The beginnings of the Dynasty of the counts of Celje date back to the time of the gentlemen from Žovnek Castle in the Lower Savinja Valley. After the extinction of the Counts of the Vovbrk, Žovnek acquired their possessions, including the old castle. Friderik Žovneški moved to Celje with his family and during that time he modernized and consolidated the castle building into a more comfortable residential residence. Soon after, in 1341, he was elevated to Count of Celje, which represents the beginning of the dynasty of Counts of Celje. This is also the period form which today's Coat of arms of Celje derives from - three golden stars in the blue field.

Celje's peak was reached during the reign of Herman II. of Celje. To save themselves from the Habsburg supremacy, Herman II. began to connect with the ambitious Hungarian King Sigismund of Luxembourg and kept him from the Turkish hands in a great battle with Nikopol. Sigismund later married Herman's youngest daughter, Barbara, who later became a Hungarian, and then a German and Czech queen. Her freedom of thought, religious tolerance, and above all the interest in alchemy and astrology sprung up spirits for many years after her death. Her granddaughter, Elizabeth Habsburg, married a Polish king with her 13 children, ten of whom survived.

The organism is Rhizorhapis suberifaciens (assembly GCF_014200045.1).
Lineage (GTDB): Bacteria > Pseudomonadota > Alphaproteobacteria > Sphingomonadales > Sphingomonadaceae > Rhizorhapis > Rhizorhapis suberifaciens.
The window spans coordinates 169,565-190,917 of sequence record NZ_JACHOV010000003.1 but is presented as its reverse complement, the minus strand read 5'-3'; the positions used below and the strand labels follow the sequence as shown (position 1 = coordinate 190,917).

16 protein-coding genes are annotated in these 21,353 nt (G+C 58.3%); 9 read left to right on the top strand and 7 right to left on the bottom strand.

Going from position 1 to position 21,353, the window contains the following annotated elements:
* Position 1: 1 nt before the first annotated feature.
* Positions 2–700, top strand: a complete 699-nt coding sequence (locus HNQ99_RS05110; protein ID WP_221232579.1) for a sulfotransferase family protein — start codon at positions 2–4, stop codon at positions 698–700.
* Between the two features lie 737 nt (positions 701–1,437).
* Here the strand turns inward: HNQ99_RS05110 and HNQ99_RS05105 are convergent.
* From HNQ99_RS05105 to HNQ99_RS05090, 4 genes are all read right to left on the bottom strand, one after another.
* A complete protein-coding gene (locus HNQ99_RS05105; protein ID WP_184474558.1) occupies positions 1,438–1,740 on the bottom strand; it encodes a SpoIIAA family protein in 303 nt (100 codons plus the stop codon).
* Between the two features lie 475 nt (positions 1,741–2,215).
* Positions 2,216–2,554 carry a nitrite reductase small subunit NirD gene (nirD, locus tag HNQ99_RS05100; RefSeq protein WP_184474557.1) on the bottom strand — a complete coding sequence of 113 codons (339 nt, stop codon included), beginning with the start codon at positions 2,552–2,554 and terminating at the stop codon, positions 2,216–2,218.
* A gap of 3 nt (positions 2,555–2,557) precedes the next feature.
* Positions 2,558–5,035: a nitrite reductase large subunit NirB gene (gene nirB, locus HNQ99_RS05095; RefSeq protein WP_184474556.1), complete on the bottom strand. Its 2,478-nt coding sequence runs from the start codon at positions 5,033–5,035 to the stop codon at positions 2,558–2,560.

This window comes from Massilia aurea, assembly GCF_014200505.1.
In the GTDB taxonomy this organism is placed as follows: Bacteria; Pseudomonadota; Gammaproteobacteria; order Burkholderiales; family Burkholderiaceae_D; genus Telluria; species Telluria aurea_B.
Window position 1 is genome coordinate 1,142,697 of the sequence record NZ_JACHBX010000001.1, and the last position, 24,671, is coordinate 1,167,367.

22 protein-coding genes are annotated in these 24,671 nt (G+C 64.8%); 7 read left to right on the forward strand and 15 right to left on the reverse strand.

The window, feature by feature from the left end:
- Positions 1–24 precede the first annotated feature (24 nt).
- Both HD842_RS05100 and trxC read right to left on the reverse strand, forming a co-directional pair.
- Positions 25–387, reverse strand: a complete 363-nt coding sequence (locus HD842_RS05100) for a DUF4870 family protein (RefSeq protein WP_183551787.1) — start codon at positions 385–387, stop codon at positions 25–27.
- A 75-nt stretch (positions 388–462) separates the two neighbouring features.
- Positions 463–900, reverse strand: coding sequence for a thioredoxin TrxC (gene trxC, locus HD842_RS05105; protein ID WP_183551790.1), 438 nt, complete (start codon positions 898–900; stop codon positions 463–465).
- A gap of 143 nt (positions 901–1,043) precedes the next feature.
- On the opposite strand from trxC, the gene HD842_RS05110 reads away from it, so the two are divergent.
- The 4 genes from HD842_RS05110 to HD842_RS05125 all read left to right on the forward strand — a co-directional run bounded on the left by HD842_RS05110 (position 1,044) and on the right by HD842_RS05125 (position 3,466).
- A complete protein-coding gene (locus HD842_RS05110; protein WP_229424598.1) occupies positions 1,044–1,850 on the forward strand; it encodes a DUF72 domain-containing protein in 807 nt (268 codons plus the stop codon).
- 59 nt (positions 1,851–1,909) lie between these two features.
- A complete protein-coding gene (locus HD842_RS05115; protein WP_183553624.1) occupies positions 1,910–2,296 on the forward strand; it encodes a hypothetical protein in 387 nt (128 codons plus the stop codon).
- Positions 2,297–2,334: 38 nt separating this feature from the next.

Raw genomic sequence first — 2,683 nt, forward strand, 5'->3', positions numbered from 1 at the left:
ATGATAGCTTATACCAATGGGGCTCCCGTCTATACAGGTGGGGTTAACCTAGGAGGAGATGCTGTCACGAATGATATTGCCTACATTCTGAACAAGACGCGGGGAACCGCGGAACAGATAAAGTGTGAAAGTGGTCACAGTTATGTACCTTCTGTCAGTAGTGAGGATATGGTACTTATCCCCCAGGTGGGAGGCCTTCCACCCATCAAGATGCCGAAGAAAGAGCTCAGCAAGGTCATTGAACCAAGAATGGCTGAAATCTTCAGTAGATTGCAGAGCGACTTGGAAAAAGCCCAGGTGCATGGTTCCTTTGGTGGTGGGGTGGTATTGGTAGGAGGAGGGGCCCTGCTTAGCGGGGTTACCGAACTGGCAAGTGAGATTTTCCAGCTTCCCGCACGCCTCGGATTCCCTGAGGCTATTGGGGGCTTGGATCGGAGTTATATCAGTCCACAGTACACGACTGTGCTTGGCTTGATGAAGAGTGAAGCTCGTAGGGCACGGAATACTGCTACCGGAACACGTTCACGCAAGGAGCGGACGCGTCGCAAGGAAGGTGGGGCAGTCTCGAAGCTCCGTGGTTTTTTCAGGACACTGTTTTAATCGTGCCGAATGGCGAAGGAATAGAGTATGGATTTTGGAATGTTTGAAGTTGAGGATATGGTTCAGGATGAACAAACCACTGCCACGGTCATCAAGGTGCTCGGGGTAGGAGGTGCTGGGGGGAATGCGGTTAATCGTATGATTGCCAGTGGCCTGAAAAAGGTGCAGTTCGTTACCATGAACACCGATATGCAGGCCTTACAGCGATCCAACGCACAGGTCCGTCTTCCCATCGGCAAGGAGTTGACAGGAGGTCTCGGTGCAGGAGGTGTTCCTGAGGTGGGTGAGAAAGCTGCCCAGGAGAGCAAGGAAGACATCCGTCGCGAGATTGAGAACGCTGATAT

During the reign of Herman II. of Celje, who was the strongest and most influential ruler of the Celje family, counts successfully integrated to the European political summit and to associate with the most important noble families of that time. In 1436 Sigismund of the Duke of Luxembourg raised two representatives of the Celje family - Friderik II and Ulrik II.

Friderik II. was the eldest son of Herman II. and so determined for his succession. In the history of Celje, he is known for the unhappy love of Veronika Deseniška. Because of political ambitions, his father married Elizabeth Frankopan, whom Friderik was not happy with. When his wife Elizabeth was found murdered, he had a free way to marry his beloved Veronica, which embarrassed the reputation of the dynasty. For this reason, his father locked him up in the 23 m high tower and ordered Veronika to be murdered. Later his son Friderik had to be omitted due to inheritance, and the Celje dynasty continued to climb on the scale of social, economic and political power until the family was elevated to the title of princes. This brought about a dispute with the Habsburg family, which later concluded a peace treaty and a mutual hereditary treaty, on the basis of which, after the extinction of the Celje family, the Habsburgs inherited all of Celje's possessions in the Roman-German empire. The Celje family died out in 1456 with the murder of the last male offspring, Ulrik II. of Celje.
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